The Holy Grail Of Spouse Approval? Amimon's Wireless HDMI
While next-gen disc formats have made big poop at this year's CES, the wireless HDMI demo I witnessed this morning from Amimon is by far the most significant new technology I've seen here in Vegas.
In addition to being what all of our spouses have been waiting for, this technology has the potential to simultaneously simplify the connectivity of our systems and increase their utility by allowing us to access media from one source anywhere in the house.
Amimon's demo had an Xbox 360, a PS3 and a Toshiba HD DVD player as sources feeding HD signals to displays in an adjoining room of their suite. The system used a pair of standalone boxes as a transmitter/receiver pair for each source. Each "dongle" box then connects to the respective soource and display via a short HDMI run. Pictured above, the Amimon boxes are right next to the Xbox 360 and on top of the Toshiba HD-A1.
Amimon also had a long run of hard wired HDMI from the HD DVD player to and identical display to compare the wireless image quality to hard-wired. I saw a little softening and some additional blocking artifacts, but at short exposure the differences were small enough to have been variations between the two displays.
Amimon made much of that fact that competing products use on-the-fly compression for wireless HD to reduce the bandwidth demands on the system and thier system had no latency whatsoever- which was demonstrated amply by rapid fire gaming over the Xbox 360.
Above I differentiated the standalone boxes because in addition to offering those boxes as an add-on solution, Amimon is already working on standardizing its product and offering OEM packages for integrated solutions for source components, set-top boxes, AVRs and processors and displays alike.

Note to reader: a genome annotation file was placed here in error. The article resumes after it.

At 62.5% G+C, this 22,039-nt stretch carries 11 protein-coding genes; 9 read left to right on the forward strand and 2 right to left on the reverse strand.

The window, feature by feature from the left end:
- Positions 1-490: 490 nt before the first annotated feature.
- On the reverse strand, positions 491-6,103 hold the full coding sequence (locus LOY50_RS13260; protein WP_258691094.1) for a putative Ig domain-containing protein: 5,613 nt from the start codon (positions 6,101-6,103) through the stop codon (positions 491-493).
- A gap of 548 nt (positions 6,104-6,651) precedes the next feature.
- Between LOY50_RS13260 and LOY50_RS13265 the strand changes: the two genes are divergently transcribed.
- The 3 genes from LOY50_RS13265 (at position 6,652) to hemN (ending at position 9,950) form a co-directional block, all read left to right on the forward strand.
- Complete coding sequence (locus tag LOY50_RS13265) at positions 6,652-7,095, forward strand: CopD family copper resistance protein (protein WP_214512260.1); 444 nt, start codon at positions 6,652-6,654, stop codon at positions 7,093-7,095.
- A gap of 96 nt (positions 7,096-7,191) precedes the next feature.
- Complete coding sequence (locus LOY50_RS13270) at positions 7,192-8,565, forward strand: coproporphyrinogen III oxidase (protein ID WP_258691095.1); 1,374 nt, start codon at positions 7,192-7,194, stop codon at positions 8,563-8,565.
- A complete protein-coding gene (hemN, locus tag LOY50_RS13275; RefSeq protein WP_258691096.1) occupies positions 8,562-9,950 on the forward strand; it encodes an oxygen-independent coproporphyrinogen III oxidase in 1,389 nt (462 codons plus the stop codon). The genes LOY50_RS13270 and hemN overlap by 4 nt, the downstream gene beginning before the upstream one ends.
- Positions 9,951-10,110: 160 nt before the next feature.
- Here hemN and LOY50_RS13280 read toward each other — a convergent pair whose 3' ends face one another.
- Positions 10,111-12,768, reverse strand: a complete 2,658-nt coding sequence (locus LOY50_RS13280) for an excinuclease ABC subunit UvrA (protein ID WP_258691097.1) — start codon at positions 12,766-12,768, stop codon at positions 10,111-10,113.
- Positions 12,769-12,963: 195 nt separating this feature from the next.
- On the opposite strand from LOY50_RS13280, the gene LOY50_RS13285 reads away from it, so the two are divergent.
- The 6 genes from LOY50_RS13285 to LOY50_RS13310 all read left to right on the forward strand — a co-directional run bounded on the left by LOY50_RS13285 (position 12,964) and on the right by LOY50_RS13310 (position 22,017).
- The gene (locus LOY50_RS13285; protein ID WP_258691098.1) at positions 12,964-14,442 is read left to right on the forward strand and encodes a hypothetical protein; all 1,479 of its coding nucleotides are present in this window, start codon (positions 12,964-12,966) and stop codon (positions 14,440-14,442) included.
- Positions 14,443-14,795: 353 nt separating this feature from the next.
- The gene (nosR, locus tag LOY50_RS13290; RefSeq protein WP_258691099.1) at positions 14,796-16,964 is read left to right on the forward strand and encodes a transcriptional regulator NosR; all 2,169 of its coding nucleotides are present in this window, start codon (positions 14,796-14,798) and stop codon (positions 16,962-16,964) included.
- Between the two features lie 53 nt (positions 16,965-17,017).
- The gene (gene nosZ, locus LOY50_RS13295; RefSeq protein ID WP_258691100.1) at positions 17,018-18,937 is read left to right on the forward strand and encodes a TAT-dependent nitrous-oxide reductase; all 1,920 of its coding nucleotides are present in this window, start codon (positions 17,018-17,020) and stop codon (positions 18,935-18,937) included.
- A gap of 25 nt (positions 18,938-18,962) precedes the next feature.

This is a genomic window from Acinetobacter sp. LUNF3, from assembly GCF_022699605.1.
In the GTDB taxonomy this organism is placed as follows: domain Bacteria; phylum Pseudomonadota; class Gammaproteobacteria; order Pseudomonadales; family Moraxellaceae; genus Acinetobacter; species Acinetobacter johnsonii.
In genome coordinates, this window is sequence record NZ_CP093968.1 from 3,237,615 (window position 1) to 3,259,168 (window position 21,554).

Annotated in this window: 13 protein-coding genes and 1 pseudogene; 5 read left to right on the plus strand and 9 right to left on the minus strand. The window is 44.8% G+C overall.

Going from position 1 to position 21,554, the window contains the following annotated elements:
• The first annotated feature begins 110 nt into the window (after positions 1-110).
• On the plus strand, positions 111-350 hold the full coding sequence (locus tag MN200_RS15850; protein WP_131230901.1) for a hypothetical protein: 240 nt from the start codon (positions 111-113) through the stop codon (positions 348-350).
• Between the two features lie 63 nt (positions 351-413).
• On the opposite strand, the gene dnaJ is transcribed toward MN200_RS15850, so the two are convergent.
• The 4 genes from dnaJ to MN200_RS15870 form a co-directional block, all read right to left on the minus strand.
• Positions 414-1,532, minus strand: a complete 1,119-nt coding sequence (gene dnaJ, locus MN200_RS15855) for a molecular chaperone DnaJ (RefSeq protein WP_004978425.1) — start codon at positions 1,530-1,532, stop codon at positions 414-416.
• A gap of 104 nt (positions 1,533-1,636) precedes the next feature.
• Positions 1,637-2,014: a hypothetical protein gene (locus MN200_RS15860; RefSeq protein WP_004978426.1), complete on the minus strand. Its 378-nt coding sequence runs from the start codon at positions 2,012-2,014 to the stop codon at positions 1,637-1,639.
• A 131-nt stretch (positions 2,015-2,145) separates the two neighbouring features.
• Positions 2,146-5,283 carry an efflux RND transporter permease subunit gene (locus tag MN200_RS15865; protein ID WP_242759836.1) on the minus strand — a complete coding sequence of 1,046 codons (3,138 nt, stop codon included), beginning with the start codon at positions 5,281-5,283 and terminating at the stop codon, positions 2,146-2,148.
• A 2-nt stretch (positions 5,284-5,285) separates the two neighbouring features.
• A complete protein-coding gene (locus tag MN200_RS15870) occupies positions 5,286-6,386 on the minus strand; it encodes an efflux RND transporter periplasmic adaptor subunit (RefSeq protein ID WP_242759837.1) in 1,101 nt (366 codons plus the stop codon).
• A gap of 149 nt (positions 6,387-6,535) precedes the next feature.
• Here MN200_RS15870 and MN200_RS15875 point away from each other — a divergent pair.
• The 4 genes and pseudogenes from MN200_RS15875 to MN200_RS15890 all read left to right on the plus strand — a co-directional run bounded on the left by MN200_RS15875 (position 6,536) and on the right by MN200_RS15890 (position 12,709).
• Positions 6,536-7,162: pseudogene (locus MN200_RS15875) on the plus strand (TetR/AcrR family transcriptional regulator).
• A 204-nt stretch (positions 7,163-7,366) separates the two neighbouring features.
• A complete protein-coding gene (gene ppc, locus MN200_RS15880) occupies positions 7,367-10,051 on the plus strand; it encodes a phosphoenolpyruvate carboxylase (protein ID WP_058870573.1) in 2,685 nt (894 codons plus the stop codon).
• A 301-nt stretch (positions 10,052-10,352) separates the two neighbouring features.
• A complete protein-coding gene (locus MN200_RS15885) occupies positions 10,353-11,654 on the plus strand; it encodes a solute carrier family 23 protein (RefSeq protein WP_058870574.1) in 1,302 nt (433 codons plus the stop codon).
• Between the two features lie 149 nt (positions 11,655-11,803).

When Amimon-powered components are fired up in a household they "see" each other and work in an essentially plug and play fashion. In the case of an integrated Amimon component, the consumer wouldn't need to connect as much as a single cable to add a that new component to an Amimon system. This is fascinating and potentially extraordinary stuff.
The system works over 5.8GHz wireless and can detect competing signals and seamlessly change channels fto avoid interfering with cordless phones or home networks. As of now the system supports HD video up to 1080p/30 and has the scalability to eventually handle 1080p/60. Up to 5.1-channels of audio are now supported and that will expand to 7.1-channels. One question I did n't get answered was if there's a datarate limit on the audio side- whether the system can transmit the roughly 5Mbps uncompressed multichannel PCM soundtracks that are on many Blu-ray Discs for example. No workd on jitter thresholds for digital audio yet either, but to be fair I didn't think to ask during the demo. I plan on getting my hands on this product, so this is only the beginning of our reporting on this technology.
The ASIC solution that powers the OEM offerings are targeted for the first half of 2007, and the standalone boxes and first OEM products are anticipated for late 2007. Anticipated pricing for the standalone "dongle" units is expected to start around $400 for a transmitter/receiver pair.